Oil declined ahead of an expected announcement by the U.S. on a coordinated release of reserves, with OPEC+ warning that it may not restore as much crude to the global market if consumers go ahead with the move.
Futures in New York fell below $76 a barrel after rising 0.9% on Monday. The U.S. is preparing to announce the release in coordination with other nations as soon as Tuesday, according to people familiar. The move, likely in conjunction with India, Japan and South Korea, would be an unprecedented effort by consumers to tame prices. China said it’s also working to tap reserves.
OPEC+ delegates said the release of millions of barrels is unjustified under current market conditions and the group may have to reconsider plans to add more oil when they meet next week. A Covid-19 resurgence in the U.S. and Europe, meanwhile, is raising concerns about the outlook for demand.
The rift between producers and consumers threatens to set up a fight for control of the global oil market. Oil’s rally has faltered over the past few weeks, in part due to speculation that consumers will release supplies from strategic reserves. The U.S. is considering a release of more than 35 million barrels over time, although the situation remains in flux and plans could change, according to a person familiar with the White House’s plans.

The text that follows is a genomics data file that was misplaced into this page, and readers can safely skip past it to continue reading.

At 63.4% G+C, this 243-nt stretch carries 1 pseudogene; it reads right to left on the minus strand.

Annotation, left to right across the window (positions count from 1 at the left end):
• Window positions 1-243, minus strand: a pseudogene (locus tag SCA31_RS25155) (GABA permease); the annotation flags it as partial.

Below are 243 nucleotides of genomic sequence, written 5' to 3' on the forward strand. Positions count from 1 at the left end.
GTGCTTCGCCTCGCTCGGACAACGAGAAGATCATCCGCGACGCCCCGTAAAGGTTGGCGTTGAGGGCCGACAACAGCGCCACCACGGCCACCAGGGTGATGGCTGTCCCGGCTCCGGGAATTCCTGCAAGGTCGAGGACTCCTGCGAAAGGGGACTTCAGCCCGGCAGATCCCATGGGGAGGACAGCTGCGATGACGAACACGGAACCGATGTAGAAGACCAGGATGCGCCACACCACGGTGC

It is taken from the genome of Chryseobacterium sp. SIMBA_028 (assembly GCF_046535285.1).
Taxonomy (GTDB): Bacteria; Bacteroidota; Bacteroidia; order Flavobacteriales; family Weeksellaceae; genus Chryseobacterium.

“A 35-million barrel release from the U.S. would be significant,” said Warren Patterson, head of commodities strategy at ING Groep. “Once you consider potential volumes from others, we are looking at something pretty substantial. The risk of further Covid related restrictions this winter and potential SPR releases might be enough to persuade OPEC+ to pause supply increases.”
India has yet to decide on the timing and volume of releasing reserves and a move will be a coordinated step with other major consumers, according to government officials with knowledge of the matter. Japan has determined it can use its stockpiles legally as long as it taps surplus supply, according to a TV Asahi report, which cited an unidentified government official. It didn’t provide further details on how much oil would be released.
“OPEC+ producers could respond to a release of strategic stockpiles by holding back planned oil production increases to keep the oil market tight,” said Victor Shum, Singapore-based vice president of energy consulting for IHS Markit. “OPEC+ producers have the upper hand in the oil market currently.”
The White House is also considering a ban on its crude exports to reduce oil prices, according to a lawmaker championing the move. It was only six years ago that Congress lifted a 40-year-old ban on U.S. exports, which have regularly surpassed 3 million barrels a day.